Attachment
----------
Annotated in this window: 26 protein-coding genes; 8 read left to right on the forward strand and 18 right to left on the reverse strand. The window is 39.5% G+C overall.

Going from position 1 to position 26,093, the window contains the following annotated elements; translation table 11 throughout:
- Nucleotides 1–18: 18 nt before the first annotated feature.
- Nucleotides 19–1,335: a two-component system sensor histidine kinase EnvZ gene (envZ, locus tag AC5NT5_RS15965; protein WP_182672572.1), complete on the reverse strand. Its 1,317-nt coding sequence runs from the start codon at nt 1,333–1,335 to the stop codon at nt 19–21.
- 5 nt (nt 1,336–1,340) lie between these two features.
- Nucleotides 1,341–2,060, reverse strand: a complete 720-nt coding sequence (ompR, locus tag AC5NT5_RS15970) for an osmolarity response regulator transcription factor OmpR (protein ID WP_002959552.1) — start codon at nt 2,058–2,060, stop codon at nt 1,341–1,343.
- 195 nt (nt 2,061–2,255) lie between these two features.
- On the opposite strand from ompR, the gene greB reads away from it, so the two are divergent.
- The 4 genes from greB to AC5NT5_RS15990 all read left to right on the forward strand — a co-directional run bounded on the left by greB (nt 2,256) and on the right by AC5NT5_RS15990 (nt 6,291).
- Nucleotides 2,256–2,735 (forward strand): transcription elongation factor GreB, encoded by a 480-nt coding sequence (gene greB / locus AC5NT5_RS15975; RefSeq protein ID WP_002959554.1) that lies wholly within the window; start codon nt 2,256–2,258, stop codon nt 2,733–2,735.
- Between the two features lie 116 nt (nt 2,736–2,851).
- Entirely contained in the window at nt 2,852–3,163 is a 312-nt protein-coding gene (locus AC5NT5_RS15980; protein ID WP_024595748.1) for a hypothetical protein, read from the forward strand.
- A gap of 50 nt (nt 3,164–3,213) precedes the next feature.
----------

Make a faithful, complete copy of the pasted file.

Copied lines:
Annotated in this window: 26 protein-coding genes; 8 read left to right on the forward strand and 18 right to left on the reverse strand. The window is 39.5% G+C overall.

Going from position 1 to position 26,093, the window contains the following annotated elements; translation table 11 throughout:
- Nucleotides 1–18: 18 nt before the first annotated feature.
- Nucleotides 19–1,335: a two-component system sensor histidine kinase EnvZ gene (envZ, locus tag AC5NT5_RS15965; protein WP_182672572.1), complete on the reverse strand. Its 1,317-nt coding sequence runs from the start codon at nt 1,333–1,335 to the stop codon at nt 19–21.
- 5 nt (nt 1,336–1,340) lie between these two features.
- Nucleotides 1,341–2,060, reverse strand: a complete 720-nt coding sequence (ompR, locus tag AC5NT5_RS15970) for an osmolarity response regulator transcription factor OmpR (protein ID WP_002959552.1) — start codon at nt 2,058–2,060, stop codon at nt 1,341–1,343.
- 195 nt (nt 2,061–2,255) lie between these two features.
- On the opposite strand from ompR, the gene greB reads away from it, so the two are divergent.
- The 4 genes from greB to AC5NT5_RS15990 all read left to right on the forward strand — a co-directional run bounded on the left by greB (nt 2,256) and on the right by AC5NT5_RS15990 (nt 6,291).
- Nucleotides 2,256–2,735 (forward strand): transcription elongation factor GreB, encoded by a 480-nt coding sequence (gene greB / locus AC5NT5_RS15975; RefSeq protein ID WP_002959554.1) that lies wholly within the window; start codon nt 2,256–2,258, stop codon nt 2,733–2,735.
- Between the two features lie 116 nt (nt 2,736–2,851).
- Entirely contained in the window at nt 2,852–3,163 is a 312-nt protein-coding gene (locus AC5NT5_RS15980; protein ID WP_024595748.1) for a hypothetical protein, read from the forward strand.
- A gap of 50 nt (nt 3,164–3,213) precedes the next feature.